Lancet Neurology editorial calls for ‘gamechanger’ in concussion management

While accepting that gaps in knowledge about concussions exist, the editorial board for The Lancet Neurology called for more practical guidelines for both neurologists and lay observers in managing concussions, particularly those sustained while playing sports.

Sideline questionnaires and assessments for non-physicians exist, but they don’t provide a full solution. The Standardized Assessment of Concussion has a sensitivity as low as 80 percent, according to some reports, and the American Academy of Neurology’s (AAN) quick reference mobile app has yet to have its validity tested in practice.

“In the absence of robust data on these parameters, current knowledge will need to be molded into pragmatic guidelines with more focus on practical and across-the-board applicability,” wrote the authors in an article published in the May issue of The Lancet Neurology.

Two recently released updates to guidelines—from the 4th International Conference in Sport in Zurich and from the multidisciplinary guideline development subcommittee of AAN—stressed removal from play and monitored reintegration for athletes suspected of concussion, but fall short in offering further practical advice, according to the editorial.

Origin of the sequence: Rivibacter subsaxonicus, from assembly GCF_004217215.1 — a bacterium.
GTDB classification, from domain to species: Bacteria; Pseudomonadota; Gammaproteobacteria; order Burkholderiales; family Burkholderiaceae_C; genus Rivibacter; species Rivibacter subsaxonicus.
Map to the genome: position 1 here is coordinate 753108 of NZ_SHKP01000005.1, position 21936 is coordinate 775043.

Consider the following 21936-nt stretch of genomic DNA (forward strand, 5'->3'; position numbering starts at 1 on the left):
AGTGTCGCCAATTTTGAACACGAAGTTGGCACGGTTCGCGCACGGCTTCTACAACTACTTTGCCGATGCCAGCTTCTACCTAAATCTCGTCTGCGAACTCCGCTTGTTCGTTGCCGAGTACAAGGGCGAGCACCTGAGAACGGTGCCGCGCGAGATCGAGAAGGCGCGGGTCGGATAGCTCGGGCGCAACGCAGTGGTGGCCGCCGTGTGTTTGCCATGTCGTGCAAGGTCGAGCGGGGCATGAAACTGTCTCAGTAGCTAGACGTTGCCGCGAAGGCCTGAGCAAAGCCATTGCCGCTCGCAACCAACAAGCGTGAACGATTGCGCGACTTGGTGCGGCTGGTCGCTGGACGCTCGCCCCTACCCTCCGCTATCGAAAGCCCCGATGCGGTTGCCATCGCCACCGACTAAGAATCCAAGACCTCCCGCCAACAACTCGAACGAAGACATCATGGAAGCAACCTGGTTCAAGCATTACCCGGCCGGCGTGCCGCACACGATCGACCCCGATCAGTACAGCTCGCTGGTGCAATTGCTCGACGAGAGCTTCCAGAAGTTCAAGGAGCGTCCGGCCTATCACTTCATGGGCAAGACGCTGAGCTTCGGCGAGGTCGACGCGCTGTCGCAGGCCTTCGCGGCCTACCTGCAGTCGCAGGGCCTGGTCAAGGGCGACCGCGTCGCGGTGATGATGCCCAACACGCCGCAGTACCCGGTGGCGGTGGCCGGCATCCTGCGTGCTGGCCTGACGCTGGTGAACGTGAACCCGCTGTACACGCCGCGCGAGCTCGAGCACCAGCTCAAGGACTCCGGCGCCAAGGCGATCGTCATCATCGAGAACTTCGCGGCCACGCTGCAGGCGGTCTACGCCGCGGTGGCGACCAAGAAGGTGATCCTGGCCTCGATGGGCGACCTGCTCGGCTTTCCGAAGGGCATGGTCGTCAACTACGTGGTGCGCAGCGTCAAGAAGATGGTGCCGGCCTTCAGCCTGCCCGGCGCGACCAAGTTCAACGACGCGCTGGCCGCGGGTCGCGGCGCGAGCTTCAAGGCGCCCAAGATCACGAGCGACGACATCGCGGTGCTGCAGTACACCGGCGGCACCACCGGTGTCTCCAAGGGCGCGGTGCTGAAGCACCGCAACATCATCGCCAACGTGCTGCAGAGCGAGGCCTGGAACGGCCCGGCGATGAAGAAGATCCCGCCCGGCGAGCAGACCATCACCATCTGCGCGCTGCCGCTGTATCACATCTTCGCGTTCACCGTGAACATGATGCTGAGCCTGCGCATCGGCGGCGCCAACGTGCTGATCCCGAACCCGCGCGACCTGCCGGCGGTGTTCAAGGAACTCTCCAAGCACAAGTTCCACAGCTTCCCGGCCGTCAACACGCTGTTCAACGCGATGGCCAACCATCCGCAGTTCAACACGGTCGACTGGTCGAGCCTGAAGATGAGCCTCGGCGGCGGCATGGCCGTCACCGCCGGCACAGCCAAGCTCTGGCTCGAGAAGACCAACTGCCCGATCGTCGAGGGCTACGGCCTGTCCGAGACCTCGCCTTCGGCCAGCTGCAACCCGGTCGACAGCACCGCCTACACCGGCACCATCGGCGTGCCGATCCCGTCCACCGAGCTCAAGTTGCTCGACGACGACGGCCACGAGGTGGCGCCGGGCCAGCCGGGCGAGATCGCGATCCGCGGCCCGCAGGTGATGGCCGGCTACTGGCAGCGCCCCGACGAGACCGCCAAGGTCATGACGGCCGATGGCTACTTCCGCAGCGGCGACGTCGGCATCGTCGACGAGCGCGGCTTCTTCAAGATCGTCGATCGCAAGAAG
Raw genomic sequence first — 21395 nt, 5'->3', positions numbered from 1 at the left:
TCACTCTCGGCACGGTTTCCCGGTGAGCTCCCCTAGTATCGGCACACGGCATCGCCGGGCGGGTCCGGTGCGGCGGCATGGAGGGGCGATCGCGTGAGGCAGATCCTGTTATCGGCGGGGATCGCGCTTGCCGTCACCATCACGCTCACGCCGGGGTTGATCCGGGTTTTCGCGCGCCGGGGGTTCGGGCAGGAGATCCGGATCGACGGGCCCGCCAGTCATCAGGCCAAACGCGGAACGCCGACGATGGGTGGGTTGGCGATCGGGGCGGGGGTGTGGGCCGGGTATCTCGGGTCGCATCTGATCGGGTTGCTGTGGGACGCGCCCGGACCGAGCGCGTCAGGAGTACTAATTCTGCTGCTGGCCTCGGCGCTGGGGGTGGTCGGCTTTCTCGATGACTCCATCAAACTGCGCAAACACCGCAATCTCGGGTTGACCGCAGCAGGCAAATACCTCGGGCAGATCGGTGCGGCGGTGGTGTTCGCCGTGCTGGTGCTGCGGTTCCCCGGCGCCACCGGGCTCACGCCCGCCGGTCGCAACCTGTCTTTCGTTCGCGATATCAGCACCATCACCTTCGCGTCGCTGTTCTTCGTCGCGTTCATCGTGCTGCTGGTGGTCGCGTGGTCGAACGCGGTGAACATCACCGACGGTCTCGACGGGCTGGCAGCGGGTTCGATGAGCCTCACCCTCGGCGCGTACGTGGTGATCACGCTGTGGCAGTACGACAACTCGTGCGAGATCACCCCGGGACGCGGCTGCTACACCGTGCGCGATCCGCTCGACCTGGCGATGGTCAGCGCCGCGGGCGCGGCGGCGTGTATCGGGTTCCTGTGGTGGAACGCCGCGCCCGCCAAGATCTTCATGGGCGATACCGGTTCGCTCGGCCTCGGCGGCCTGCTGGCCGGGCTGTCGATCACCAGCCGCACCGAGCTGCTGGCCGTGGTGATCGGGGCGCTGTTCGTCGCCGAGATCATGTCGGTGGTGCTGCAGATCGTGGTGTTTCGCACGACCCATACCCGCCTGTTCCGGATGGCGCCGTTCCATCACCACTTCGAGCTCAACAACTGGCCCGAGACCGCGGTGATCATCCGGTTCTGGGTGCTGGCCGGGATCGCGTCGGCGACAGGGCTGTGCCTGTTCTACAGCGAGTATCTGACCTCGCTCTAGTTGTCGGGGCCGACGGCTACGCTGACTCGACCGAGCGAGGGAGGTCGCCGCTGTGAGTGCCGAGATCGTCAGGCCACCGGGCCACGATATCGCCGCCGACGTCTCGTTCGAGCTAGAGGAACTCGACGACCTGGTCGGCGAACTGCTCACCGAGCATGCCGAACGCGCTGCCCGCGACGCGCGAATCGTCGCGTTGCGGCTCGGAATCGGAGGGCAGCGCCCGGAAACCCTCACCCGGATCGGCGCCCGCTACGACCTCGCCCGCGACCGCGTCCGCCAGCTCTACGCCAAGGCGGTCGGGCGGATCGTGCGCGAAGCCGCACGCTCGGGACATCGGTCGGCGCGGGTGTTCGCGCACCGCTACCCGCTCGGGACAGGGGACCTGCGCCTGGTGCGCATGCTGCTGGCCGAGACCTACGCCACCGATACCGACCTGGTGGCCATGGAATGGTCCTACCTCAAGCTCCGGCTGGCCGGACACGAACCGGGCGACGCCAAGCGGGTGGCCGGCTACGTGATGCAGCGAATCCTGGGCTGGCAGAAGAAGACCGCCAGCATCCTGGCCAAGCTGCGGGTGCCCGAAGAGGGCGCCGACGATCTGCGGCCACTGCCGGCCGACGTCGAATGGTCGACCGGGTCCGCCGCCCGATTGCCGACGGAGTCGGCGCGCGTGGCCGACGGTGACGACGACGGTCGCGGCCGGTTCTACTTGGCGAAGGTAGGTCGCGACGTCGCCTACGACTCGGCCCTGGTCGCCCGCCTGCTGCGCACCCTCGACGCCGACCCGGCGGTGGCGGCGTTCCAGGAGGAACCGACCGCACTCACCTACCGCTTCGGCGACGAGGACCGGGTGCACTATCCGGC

“Although the Zurich guidelines, which represent the views of multiple sports agencies, go further than the AAN guidelines to formulate what little is known into workable guidelines, the message will still be lost unless it can apply all the way down, from the elite sporting arenas to the most informal sports meetings,” wrote the authors. “Looking to the long term, an across profession consultation on the link between concussive injuries and neurodegeneration needs to be convened. Only then can questions on exposure levels, concurrent risk and protective factors, time to development, diagnosis, and management be answered.”

Until more functional guidelines are developed, the editorial suggests extreme caution and medical investigation in response to suspected head injury. Preventative measures, rule changes and protective equipment changes also should be implemented, according to the authors. “Such changes will inevitably take time to implement and will undoubtedly meet with resistance, but their increased prominence would be a welcome addition to the next update of the respective guidelines.”

For more on concussions in sports, please read “Say what?: Tablet-based speech analysis system could catch concussions” and “NYU Langone launches Concussion Center, talks brain injury research.”